Beaulieu, Jean-Pierre de

b. 26 October 1725, Jodoigne, near Namur (Brabant)

d. 22 December 1819, Linz

"He had served since 1743, and had served, as a Captain of infantry or an ADC, throughout the Seven Years War. He had only become a Major-General in the Austrian army at the time of the revolution in Brabant in 1789, in which his only son had been killed. On 2 October 1790, he was promoted Lieutenant-General, and had held his own on the plains of Belgium against Dumouriez in 1792, and Jourdan in 1794. Quartermaster-General (chief of staff) to the army of York, then Clerfayt, on 21 August 1794, he received the rank of Feldzeugmeister shortly before succeeding De Vins in the army of Italy. Dismissed, like Wallis and De Vins, in June 1796, he retired from the service to live among his artistic collection, and died almost a centenarian in his castle at Linz on 22 December 1819." Bouvier, F. Bonaparte en Italie, 1796, 1899, p. 684-5.

Entered the regiment of the Duke of Lorraine in 1743 as an ensign. On the HQ staff in 1757. Served as ADC to Daun during the Seven Years War. Was at Kolin, the storming of Schweidnitz, at Breslau, Leuthen, Olmütz, Gera, and Maxen. Made a Knight of the Order of Maria Theresa on 23 January 1760. Spent the years of peace collecting works of art, books, etc. Promoted colonel in 1768. Lost his only son, who was serving under him as a captain, in the Belgian revolution of 1789. Made commander of the Order of Maria Theresa in 1790, and was promoted General-Major and Feldmarschall-Lieutenant in the same year. In 1792 commanded a division serving under the Duke of Saxe-Teschen. Fought at Jemappes on 29 and 30 April, and at Menin. In the meantime, Beaulieu was made Inhaber of IR 31 in 1792. He then became Inhaber of IR 58 in 1794. On 7 July of that year he received the Grand Cross of the Order of Maria Theresa. He was promoted Feldzeugmeister in 1796, and was appointed to command in Italy on 17th March of that year. After a series of disasters, he gave up the command on 25 May. He retired to his property at Linz. His home in Jodoigne and his artistic collection had been destroyed by the Belgian rebels and the invasion of the French troops. His only son had died of his wounds on 25 June 1790, and his son-in-law, Baron Maelcamp was also mortally wounded at Ostrach. During the campaigns of 1805 and 1809, his home at Linz was looted by French soldiers. Of his three bothers, one was mortally wounded at Breslau, another was killed at Hochkirch, and the third died of a wound in 1782. Source: Wurzbach, C., von. Biographisches Lexikon des Kaiserthums Oesterreich, 1856-91, vol. 1, pp. 199-200.

Beaulieu was 17 years old when he was admitted to the regiment of the Governor-General of the Netherlands, Prince Charles of Lorraine. "Doué d'un caractère audacieux et d'un activité dévorante, il se fit de suite remarquer et obtint bientôt une sous-lieutenance en récompense de son zèle et de son application. Pendant la guerre de la succession d'Autriche, qui s'ouvrit en 1744, il trouva de fréquentes occasions de déployer une intrépidité et un sang-froid qui furent cités plusieurs fois, avec éloge, dans les rapports officiels de l'époque." First wound at Kolin. Promoted major, lieutenant-colonel, Knight of the Order of Maria Theresa, and made baron. After the war, promoted colonel on the staff at the instance of FM Daun. In 1768 attached to the military government of the Netherlands. Spent the long years between military studies, agriculture, and his gardens at Brocqui, which he designed. There was a revolt in Brabant in 1789. Beaulieu was promoted general-major in 1789 and had an important role in the campaign of 1790 against the rebels. Promoted feldmarschall-lieutenant, commander of the Order of Maria Theresa, and made Inhaber of a Hungarian regiment, the first Belgian to obtain such an honour. In 1792, he helped push back the French invasion of Belgium while commanding a corps. Beaulieu served with great distinction in Belgium. He commanded the main attack column at Fleurus and greatly contributed to the victory of the first day (16 June). At the 2nd battle of Fleurus (26 June) he made great inroads into the enemy before being ordered to retreat by Coburg. Beaulieu was then relieved of his command by Coburg. Notwithstanding, the Emperor awarded him the Grand Cross of the Order of Maria Theresa (1794), and made him QMG of the army when Clerfayt took over from Coburg. He held this position until the beginning of the following year (1795). Given command in Italy with rank of Feldzeugmeister. Source: Biographie nationale de Belgique, 1866-1986.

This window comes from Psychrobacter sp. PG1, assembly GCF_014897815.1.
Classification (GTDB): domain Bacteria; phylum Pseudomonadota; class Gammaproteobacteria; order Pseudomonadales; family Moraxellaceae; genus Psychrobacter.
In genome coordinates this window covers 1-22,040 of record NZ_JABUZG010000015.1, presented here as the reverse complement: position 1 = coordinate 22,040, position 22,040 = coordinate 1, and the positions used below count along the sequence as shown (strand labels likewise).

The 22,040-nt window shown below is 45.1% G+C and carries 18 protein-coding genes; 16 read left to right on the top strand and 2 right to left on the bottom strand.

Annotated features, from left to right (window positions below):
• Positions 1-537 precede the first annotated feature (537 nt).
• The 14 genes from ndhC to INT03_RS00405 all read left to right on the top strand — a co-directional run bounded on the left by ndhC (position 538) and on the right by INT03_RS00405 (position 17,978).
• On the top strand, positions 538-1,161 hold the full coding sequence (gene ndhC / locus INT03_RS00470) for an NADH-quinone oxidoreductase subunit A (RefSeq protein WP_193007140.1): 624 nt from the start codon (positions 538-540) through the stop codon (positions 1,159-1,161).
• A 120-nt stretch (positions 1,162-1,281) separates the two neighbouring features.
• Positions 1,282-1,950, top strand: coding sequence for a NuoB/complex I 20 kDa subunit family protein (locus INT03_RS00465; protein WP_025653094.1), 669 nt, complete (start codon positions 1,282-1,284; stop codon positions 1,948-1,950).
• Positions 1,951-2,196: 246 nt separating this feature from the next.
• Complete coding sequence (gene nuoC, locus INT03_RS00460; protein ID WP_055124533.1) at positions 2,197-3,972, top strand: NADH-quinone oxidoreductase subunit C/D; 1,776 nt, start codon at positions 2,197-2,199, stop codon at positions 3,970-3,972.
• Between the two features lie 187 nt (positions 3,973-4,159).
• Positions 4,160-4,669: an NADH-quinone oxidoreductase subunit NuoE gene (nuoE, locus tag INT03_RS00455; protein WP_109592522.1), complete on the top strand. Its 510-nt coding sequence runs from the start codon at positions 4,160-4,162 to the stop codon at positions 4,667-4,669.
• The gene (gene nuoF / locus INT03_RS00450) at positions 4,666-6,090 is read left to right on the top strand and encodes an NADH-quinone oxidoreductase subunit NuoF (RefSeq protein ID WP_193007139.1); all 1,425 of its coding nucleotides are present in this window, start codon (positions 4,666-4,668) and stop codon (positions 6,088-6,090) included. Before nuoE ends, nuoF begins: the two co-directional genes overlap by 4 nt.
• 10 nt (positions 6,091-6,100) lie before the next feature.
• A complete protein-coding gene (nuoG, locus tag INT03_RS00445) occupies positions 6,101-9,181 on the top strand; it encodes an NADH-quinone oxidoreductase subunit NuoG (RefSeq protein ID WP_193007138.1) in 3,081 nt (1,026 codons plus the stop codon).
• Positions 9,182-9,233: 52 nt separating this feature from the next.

See also Michaud. Biographie universelle ancienne et moderne, 1843-?, vol. 3, pp. 392-3; Rittersberg, J., Ritter von. Biographien der ausgezeichnetsten verstorbenen und lebenden Feldherrn der k. k. Österreichischen Armée, aus der Epoche der Feldzüge 1788-1821 nebst Abbildungen, 1829. There seems to be an article by Schels in the Oesterreichische Militärische Zeitschrift, 1820, hefte 8, p. 172.

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